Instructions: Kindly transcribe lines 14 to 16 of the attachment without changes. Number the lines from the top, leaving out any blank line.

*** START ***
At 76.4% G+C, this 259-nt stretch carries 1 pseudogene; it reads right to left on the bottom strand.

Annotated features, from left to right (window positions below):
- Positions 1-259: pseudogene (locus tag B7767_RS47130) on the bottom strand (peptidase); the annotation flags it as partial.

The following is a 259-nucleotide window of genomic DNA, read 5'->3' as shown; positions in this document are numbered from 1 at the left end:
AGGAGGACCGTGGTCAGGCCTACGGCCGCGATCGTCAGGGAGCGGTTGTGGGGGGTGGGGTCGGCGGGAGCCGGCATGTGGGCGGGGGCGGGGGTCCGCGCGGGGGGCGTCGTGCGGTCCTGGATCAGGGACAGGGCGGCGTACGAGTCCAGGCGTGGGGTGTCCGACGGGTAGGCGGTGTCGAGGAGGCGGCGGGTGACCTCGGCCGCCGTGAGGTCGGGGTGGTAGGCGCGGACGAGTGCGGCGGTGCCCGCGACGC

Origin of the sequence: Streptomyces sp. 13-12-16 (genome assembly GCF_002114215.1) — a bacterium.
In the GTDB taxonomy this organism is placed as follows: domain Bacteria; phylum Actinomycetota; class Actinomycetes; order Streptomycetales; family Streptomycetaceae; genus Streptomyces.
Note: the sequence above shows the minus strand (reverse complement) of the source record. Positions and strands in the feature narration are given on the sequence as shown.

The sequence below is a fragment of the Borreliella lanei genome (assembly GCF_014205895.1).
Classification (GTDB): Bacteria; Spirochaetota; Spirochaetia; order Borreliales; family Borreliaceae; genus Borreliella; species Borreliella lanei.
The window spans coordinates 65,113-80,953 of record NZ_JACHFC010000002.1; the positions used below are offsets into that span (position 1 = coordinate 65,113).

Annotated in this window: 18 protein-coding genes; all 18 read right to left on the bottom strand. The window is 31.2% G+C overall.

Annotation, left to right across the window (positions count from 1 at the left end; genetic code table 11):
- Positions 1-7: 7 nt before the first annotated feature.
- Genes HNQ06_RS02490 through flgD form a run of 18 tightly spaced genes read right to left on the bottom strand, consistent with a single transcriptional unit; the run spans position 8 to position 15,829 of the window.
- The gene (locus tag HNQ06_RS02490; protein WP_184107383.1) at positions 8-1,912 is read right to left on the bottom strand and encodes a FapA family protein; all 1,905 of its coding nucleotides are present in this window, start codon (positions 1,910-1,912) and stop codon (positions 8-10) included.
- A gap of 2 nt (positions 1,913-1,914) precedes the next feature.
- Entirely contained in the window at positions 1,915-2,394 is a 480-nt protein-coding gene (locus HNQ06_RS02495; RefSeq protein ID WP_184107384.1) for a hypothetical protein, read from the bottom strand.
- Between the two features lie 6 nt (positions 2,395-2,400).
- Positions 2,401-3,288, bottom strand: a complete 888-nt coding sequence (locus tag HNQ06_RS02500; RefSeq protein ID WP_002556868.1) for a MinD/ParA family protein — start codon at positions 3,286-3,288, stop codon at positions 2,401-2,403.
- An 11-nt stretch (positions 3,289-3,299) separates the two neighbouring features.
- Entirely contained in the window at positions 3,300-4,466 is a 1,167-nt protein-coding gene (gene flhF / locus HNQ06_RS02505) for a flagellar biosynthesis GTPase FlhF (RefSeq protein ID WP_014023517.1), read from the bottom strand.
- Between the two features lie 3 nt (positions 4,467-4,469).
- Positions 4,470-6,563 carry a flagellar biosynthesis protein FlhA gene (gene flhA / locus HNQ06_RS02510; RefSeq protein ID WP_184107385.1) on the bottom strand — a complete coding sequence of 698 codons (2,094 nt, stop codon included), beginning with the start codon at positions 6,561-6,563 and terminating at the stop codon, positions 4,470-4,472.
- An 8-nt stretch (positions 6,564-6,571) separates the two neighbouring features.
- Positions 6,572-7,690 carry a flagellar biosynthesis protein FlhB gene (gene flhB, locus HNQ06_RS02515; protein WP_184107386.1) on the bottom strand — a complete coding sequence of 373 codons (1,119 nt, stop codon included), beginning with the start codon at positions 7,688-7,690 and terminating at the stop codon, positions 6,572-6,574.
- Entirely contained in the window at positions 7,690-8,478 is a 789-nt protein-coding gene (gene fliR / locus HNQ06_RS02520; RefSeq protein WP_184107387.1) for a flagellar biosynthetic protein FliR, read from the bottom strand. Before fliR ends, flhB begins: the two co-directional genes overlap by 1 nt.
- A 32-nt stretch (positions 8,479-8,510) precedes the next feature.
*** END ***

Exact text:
- Positions 1-7: 7 nt before the first annotated feature.
- Genes HNQ06_RS02490 through flgD form a run of 18 tightly spaced genes read right to left on the bottom strand, consistent with a single transcriptional unit; the run spans position 8 to position 15,829 of the window.
- The gene (locus tag HNQ06_RS02490; protein WP_184107383.1) at positions 8-1,912 is read right to left on the bottom strand and encodes a FapA family protein; all 1,905 of its coding nucleotides are present in this window, start codon (positions 1,910-1,912) and stop codon (positions 8-10) included.